The Shift in English National Sentiment in 1673: The Preconditions of the Glorious Revolution
For almost three hundred years, the Glorious Revolution was seen as a quintessentially English event. The causes of the Revolution, however, cannot be confined to England and the short reign of James II (1685–1688). The remote causes of the Glorious Revolution can only be understood within the context of European events, which should be traced back to the second half of the 1660s. The study explores the causes and consequences of the third Anglo-Dutch war (1672–1674), which was of crucial importance in this respect.
In the later 1660s English public opinion – which was probably even more developed than the German sociologist, Jürgen Habermas had assumed – was deeply divided in its understanding of European politics. Supporters of the restored monarchy thought that the republican United Provinces presented the main threat to England, while the monarchy.s critics tended to identify absolutist France as the chief enemy. Shortly after the outbreak of the third Anglo–Dutch war, English popular sentiment decisively shifted from being anti-Dutch to anti-French. The small United Provinces almost collapsed as a result of the French land offensive of 1672. This not only made claims that the Dutch posed the main danger to England appear ridiculous, but also gave rise to a revolution in the United Provinces: the republican regime was overthrown in favour of the pro-Stuart William of Orange. These developments and the failure of the French navy to support the English fleet convinced the majority of the English that the French presented the main threat to their country. From 1673 onwards, there was growing fear of Catholicism, absolutism and French ambitions and this was only intensified by the obvious Catholicism of James, duke of York, as well as his marriage to the Catholic Mary of Modena, which had been arranged by Louis XIV. Without this strong fear of French-style Catholic absolutism the Glorious Revolution would have been impossible.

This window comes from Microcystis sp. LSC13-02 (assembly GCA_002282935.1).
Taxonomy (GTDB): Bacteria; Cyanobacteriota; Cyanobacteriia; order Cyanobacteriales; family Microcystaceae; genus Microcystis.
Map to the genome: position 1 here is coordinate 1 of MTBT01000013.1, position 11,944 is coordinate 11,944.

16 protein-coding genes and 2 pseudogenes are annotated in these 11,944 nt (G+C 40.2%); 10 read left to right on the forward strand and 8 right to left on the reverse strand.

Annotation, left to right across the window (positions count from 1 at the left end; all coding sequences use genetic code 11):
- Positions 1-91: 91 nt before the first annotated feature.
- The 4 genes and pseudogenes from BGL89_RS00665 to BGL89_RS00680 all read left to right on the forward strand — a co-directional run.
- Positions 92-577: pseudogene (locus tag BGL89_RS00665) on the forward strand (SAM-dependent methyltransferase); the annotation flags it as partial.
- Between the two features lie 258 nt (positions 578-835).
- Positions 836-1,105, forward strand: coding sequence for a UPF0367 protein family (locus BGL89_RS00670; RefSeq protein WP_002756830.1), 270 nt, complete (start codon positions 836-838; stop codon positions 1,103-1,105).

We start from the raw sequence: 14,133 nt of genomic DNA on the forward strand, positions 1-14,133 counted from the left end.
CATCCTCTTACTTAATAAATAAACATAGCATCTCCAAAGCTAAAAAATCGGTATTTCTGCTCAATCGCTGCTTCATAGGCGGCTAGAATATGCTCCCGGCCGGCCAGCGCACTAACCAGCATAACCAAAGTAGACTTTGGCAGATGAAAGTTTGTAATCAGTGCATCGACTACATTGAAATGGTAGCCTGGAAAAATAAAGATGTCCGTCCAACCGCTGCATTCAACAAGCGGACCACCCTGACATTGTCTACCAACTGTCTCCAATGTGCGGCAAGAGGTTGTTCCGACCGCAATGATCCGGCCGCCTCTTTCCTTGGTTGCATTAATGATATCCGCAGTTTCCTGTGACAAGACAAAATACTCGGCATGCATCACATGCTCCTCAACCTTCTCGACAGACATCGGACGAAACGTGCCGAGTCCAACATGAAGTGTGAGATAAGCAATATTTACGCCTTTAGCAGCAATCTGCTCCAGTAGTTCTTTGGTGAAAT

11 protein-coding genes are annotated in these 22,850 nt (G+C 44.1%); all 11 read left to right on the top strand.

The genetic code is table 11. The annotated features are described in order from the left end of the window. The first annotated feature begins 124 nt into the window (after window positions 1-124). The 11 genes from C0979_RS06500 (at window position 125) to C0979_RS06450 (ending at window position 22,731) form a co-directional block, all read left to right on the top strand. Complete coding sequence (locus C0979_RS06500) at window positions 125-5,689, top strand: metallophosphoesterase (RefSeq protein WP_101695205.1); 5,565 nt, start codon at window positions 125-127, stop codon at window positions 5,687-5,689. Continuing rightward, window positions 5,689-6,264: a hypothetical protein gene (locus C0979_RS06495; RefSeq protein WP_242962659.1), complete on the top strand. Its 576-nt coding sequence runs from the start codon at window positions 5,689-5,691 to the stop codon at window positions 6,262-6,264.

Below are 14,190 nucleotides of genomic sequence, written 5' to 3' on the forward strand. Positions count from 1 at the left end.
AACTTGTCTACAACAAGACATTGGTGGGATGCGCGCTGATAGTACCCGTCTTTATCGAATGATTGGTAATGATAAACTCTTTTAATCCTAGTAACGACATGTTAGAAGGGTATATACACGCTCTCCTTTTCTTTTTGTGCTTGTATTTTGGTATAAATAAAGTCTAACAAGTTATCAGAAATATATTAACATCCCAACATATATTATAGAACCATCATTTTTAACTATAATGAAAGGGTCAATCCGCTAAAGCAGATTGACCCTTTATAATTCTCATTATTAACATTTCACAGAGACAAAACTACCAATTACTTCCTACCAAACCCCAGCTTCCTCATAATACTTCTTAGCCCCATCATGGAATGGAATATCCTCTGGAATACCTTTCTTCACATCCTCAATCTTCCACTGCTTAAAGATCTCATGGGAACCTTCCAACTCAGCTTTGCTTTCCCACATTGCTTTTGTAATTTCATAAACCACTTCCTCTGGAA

Civilization and Stability: The Ideas of David Hume and James Madison on the Republic and Factions